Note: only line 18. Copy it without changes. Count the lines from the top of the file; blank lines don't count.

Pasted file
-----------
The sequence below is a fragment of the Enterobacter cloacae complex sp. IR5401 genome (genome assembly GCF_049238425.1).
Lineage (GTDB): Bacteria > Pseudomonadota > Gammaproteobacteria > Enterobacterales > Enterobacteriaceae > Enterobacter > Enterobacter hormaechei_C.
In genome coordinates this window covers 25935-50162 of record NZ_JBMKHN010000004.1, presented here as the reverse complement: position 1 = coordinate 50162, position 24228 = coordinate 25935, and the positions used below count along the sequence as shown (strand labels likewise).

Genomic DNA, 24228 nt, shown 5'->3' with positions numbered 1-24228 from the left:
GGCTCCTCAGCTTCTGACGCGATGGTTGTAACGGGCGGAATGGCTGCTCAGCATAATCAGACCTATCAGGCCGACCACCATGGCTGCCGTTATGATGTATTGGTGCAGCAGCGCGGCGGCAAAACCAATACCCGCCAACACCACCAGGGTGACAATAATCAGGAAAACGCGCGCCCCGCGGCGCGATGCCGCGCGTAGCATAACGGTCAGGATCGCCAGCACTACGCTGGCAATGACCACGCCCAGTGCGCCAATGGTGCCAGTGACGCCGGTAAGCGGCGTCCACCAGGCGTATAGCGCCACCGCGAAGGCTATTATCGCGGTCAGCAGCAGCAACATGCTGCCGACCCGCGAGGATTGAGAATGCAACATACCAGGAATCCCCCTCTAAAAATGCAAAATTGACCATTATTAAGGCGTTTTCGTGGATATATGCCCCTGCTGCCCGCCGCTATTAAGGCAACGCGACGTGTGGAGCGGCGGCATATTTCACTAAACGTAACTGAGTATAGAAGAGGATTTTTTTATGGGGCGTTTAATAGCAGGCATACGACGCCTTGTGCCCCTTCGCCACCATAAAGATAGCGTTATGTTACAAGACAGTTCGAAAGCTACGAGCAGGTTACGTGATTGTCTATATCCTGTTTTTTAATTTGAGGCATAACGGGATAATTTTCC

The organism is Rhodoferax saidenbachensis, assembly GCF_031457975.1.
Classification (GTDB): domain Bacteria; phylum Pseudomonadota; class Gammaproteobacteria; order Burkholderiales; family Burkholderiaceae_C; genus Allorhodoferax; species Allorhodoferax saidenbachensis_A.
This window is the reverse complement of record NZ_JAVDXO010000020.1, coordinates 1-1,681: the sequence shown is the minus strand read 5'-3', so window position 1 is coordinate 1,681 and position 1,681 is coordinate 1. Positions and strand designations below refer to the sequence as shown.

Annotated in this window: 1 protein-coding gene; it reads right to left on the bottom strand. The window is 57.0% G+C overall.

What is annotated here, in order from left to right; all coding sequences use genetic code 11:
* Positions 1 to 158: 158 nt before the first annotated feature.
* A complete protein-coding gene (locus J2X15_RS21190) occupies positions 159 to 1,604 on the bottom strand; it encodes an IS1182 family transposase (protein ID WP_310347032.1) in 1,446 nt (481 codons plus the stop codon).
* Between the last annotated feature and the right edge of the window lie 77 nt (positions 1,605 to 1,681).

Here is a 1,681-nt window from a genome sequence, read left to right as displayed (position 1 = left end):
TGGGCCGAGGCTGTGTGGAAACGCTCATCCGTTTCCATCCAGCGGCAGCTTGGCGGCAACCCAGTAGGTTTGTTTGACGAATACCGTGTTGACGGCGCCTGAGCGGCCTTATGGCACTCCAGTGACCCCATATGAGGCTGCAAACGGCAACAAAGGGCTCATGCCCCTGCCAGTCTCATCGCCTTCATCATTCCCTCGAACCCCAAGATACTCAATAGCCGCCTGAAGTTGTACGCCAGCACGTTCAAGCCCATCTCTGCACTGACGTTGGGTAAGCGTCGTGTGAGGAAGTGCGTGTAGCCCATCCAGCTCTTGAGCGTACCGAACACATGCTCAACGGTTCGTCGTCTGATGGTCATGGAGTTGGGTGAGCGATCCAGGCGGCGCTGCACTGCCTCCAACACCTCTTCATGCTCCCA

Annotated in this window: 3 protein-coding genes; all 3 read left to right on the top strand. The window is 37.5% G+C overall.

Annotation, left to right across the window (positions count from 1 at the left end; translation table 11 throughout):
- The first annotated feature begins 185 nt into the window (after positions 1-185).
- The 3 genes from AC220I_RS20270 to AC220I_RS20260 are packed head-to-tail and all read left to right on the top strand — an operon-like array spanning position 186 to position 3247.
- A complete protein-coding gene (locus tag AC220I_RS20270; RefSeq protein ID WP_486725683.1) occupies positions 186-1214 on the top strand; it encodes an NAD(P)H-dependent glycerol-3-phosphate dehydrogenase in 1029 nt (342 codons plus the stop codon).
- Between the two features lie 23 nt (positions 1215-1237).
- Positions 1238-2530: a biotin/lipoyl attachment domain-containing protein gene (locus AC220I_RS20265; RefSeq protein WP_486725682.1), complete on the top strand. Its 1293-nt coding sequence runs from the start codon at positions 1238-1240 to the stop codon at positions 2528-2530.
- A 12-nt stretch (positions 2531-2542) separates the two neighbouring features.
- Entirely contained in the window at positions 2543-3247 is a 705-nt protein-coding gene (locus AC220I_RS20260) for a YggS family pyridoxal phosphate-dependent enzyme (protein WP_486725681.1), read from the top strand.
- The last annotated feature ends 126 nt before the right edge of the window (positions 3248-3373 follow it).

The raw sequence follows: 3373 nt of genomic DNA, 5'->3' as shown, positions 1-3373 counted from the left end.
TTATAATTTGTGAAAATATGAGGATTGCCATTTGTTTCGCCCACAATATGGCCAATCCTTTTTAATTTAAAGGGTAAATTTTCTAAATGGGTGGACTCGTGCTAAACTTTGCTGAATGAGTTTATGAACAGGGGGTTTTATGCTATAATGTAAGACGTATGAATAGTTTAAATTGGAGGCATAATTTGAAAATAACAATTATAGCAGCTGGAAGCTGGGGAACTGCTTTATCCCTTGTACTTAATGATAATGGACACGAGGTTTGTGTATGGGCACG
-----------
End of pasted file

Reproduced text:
- The first annotated feature begins 185 nt into the window (after positions 1-185).